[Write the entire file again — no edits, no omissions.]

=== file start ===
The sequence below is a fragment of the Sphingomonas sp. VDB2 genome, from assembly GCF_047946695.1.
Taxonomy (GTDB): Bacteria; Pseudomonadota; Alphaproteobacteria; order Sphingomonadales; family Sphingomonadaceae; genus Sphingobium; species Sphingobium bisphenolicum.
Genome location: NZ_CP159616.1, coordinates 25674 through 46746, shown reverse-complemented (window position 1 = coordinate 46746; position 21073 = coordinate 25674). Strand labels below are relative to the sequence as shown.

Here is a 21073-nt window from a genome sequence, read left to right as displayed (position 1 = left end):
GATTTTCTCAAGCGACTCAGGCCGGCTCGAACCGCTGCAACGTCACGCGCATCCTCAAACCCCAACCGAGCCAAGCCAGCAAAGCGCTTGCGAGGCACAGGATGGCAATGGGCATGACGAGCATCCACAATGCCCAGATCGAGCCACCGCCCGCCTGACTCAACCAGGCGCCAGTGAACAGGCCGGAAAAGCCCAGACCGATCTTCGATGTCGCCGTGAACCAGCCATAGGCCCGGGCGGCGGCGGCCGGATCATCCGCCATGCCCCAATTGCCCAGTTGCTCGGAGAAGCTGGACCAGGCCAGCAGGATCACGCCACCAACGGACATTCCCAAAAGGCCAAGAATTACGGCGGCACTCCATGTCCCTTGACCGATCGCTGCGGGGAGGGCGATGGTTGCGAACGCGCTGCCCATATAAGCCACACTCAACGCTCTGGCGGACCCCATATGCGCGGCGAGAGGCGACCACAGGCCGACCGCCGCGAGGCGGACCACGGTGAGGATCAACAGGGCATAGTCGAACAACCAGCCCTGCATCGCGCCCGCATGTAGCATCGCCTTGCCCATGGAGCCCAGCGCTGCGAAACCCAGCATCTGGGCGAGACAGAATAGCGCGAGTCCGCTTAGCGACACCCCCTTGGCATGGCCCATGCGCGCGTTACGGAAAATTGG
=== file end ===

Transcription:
The sequence below is a fragment of the Sphingomonas sp. VDB2 genome, from assembly GCF_047946695.1.
Taxonomy (GTDB): Bacteria; Pseudomonadota; Alphaproteobacteria; order Sphingomonadales; family Sphingomonadaceae; genus Sphingobium; species Sphingobium bisphenolicum.
Genome location: NZ_CP159616.1, coordinates 25674 through 46746, shown reverse-complemented (window position 1 = coordinate 46746; position 21073 = coordinate 25674). Strand labels below are relative to the sequence as shown.

Here is a 21073-nt window from a genome sequence, read left to right as displayed (position 1 = left end):
GATTTTCTCAAGCGACTCAGGCCGGCTCGAACCGCTGCAACGTCACGCGCATCCTCAAACCCCAACCGAGCCAAGCCAGCAAAGCGCTTGCGAGGCACAGGATGGCAATGGGCATGACGAGCATCCACAATGCCCAGATCGAGCCACCGCCCGCCTGACTCAACCAGGCGCCAGTGAACAGGCCGGAAAAGCCCAGACCGATCTTCGATGTCGCCGTGAACCAGCCATAGGCCCGGGCGGCGGCGGCCGGATCATCCGCCATGCCCCAATTGCCCAGTTGCTCGGAGAAGCTGGACCAGGCCAGCAGGATCACGCCACCAACGGACATTCCCAAAAGGCCAAGAATTACGGCGGCACTCCATGTCCCTTGACCGATCGCTGCGGGGAGGGCGATGGTTGCGAACGCGCTGCCCATATAAGCCACACTCAACGCTCTGGCGGACCCCATATGCGCGGCGAGAGGCGACCACAGGCCGACCGCCGCGAGGCGGACCACGGTGAGGATCAACAGGGCATAGTCGAACAACCAGCCCTGCATCGCGCCCGCATGTAGCATCGCCTTGCCCATGGAGCCCAGCGCTGCGAAACCCAGCATCTGGGCGAGACAGAATAGCGCGAGTCCGCTTAGCGACACCCCCTTGGCATGGCCCATGCGCGCGTTACGGAAAATTGG